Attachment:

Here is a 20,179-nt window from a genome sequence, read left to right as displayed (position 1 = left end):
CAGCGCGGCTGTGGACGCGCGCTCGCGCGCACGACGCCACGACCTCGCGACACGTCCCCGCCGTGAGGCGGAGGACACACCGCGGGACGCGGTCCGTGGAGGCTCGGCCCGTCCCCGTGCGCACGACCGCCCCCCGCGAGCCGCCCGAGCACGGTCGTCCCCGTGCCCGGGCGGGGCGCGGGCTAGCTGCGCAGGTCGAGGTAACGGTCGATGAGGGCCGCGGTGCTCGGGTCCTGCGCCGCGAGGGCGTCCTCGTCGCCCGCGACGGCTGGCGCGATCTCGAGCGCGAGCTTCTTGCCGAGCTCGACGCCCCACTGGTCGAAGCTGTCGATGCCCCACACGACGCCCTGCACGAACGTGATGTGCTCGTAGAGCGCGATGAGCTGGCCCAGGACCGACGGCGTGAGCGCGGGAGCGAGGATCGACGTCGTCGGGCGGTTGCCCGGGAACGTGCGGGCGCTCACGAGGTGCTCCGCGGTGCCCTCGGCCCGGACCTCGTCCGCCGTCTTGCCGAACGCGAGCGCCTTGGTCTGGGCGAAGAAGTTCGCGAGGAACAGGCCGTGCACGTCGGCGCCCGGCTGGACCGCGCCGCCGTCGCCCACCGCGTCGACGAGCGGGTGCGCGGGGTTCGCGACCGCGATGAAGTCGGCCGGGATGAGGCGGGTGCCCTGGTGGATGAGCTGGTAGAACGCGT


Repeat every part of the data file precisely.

Here is a 20,179-nt window from a genome sequence, read left to right as displayed (position 1 = left end):
CAGCGCGGCTGTGGACGCGCGCTCGCGCGCACGACGCCACGACCTCGCGACACGTCCCCGCCGTGAGGCGGAGGACACACCGCGGGACGCGGTCCGTGGAGGCTCGGCCCGTCCCCGTGCGCACGACCGCCCCCCGCGAGCCGCCCGAGCACGGTCGTCCCCGTGCCCGGGCGGGGCGCGGGCTAGCTGCGCAGGTCGAGGTAACGGTCGATGAGGGCCGCGGTGCTCGGGTCCTGCGCCGCGAGGGCGTCCTCGTCGCCCGCGACGGCTGGCGCGATCTCGAGCGCGAGCTTCTTGCCGAGCTCGACGCCCCACTGGTCGAAGCTGTCGATGCCCCACACGACGCCCTGCACGAACGTGATGTGCTCGTAGAGCGCGATGAGCTGGCCCAGGACCGACGGCGTGAGCGCGGGAGCGAGGATCGACGTCGTCGGGCGGTTGCCCGGGAACGTGCGGGCGCTCACGAGGTGCTCCGCGGTGCCCTCGGCCCGGACCTCGTCCGCCGTCTTGCCGAACGCGAGCGCCTTGGTCTGGGCGAAGAAGTTCGCGAGGAACAGGCCGTGCACGTCGGCGCCCGGCTGGACCGCGCCGCCGTCGCCCACCGCGTCGACGAGCGGGTGCGCGGGGTTCGCGACCGCGATGAAGTCGGCCGGGATGAGGCGGGTGCCCTGGTGGATGAGCTGGTAGAACGCGT